By Rick Moore
While visiting the Grand Amphitheater at the Sorbonne in Paris, I took photos of the backdrop from which Theodore Roosevelt gave one of the most famous speeches of all time. His address on April 23, 1910, to the university was originally titled Citizenship in a Republic, but is known today as The Man in the Arena.
“It is not the critic who counts; not the man who points out how the strong man stumbles, or where the doer of deeds could have done them better. The credit belongs to the man who is actually in the arena, whose face is marred by dust and sweat and blood; who strives valiantly; who errs, and comes short again and again, because there is no effort without error and shortcoming; but who does actually strive to do the deeds; who knows the great enthusiasms, the great devotions; who spends himself in a worthy cause; who at the best knows in the end the triumph of high achievement, and who at the worst, if he fails, at least fails while daring greatly, so that his place shall never be with those cold and timid souls who know neither victory nor defeat.”
At the time of the speech, no one knew the first World War would begin four years later. His words gave hope to the Allied troops during the most dire of situations. Rosevelt was far from home when he prepared his speech. He had just completed a long expedition in Africa prior to arriving in France. Being in foreign lands gave him clarity of thought to articulate why his homeland was so special and worth fighting for. Sometimes one has to get away from the trees to see the forest.
Fifty years ago, astronauts circled the moon with their Hasselblad cameras in hope of acquiring pictures of the lunar surface. Yet, the picture taken during their voyage which received the highest acclaim was an image of a blue planet we call Earth. It is the most influential environmental photograph ever taken. Mankind had to travel hundreds of thousands of miles away just to realize how great we’ve had it all along. As Dorothy said, “there’s no place like home.” The more mankind reaches out to discover new planets, the more we understand just how special our home planet Earth is.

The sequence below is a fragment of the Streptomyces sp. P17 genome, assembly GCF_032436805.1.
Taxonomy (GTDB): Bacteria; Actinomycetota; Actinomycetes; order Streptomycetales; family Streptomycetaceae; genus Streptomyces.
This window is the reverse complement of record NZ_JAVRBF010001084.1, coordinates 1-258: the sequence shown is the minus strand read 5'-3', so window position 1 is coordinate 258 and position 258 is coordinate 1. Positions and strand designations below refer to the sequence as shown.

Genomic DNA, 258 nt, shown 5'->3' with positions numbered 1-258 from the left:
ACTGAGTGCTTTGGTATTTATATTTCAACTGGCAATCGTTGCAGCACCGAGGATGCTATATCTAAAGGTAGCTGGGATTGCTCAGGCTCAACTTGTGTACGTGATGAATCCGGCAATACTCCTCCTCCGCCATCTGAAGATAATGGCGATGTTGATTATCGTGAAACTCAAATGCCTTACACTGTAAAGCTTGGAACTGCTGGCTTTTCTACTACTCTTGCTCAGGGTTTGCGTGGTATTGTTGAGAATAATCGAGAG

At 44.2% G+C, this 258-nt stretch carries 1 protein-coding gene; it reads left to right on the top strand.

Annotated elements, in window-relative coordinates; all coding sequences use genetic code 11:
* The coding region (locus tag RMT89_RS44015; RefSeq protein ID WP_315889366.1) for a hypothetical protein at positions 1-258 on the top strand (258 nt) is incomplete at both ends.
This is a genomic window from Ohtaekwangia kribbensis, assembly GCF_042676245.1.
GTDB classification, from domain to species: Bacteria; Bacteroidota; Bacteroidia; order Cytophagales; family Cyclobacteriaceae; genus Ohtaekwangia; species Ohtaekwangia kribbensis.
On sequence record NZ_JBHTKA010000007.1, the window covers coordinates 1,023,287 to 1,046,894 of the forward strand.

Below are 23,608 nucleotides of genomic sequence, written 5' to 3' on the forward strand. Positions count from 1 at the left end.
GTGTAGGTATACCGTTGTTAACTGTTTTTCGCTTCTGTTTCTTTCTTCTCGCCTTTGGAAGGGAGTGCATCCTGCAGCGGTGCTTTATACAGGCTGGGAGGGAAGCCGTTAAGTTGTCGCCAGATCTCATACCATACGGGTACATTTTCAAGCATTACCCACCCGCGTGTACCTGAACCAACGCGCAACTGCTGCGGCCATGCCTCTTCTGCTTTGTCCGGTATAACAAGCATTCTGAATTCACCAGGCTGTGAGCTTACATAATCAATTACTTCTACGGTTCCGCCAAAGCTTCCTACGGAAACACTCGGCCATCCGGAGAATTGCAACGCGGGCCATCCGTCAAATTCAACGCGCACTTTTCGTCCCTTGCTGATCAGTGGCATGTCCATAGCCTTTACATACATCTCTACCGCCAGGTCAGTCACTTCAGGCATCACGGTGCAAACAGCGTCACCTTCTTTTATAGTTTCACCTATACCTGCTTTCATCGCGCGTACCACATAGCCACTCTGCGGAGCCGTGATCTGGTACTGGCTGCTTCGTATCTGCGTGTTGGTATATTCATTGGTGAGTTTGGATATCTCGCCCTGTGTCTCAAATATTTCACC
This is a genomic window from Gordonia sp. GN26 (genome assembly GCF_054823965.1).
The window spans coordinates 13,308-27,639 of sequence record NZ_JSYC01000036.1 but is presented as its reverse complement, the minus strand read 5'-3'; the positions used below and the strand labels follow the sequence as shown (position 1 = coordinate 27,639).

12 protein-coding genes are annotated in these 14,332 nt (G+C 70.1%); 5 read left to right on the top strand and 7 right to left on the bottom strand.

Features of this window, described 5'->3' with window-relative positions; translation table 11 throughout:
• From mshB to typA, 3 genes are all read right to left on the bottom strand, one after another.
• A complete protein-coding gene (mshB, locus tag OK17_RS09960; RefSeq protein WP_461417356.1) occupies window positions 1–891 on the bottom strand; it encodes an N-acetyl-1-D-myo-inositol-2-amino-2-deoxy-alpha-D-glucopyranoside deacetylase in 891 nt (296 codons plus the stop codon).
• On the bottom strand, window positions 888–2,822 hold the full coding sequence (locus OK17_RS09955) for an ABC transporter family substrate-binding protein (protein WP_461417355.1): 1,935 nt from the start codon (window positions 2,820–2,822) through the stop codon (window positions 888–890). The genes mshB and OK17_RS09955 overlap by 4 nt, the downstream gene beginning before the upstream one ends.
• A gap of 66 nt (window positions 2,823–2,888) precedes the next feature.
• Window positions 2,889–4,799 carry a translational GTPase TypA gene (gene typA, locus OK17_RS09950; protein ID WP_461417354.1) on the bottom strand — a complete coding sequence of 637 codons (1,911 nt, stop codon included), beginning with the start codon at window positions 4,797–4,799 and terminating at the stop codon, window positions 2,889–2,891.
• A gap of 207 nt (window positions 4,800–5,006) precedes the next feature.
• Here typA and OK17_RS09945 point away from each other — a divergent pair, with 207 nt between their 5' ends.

I recently took a trip back to Orlando where I lived for over a decade. After being stuck on I-4 for an hour, I asked for forgiveness and vowed never to complain again about the traffic on Hwy. 98. The Panhandle of Florida does have its challenges. But those of us living on the Emerald Coast can sometimes forget how wonderful our home is, how we fought to make it here, and how views of the Gulf waters and sandy beaches which once took our breath away can seem mundane. The beauty of the tall pines with deer grazing below near one of our beautiful Dune Lakes is something I hope we never become bored of.
The great Coach Vince Lombardi who coined the phrase “winning is the only thing” was very conflicted because he knew the commitment to winning at one thing, such as football, often meant losing in other things, such as family relationships. Later Lombardi would say it this way: “WINNING is not everything–but making the EFFORT to win is.” This seems much closer to the advice of Roosevelt, which was to “spend yourself” for a worthy cause. When Theodore gave his speech, he had already served his country as President and was considered retired. Most thought his best days were behind him. But in his mind he was very much still in the arena, and thus was able to give the most important speech of his life. Stay in the arena. Who knows, maybe your most important accomplishments are still ahead of you.
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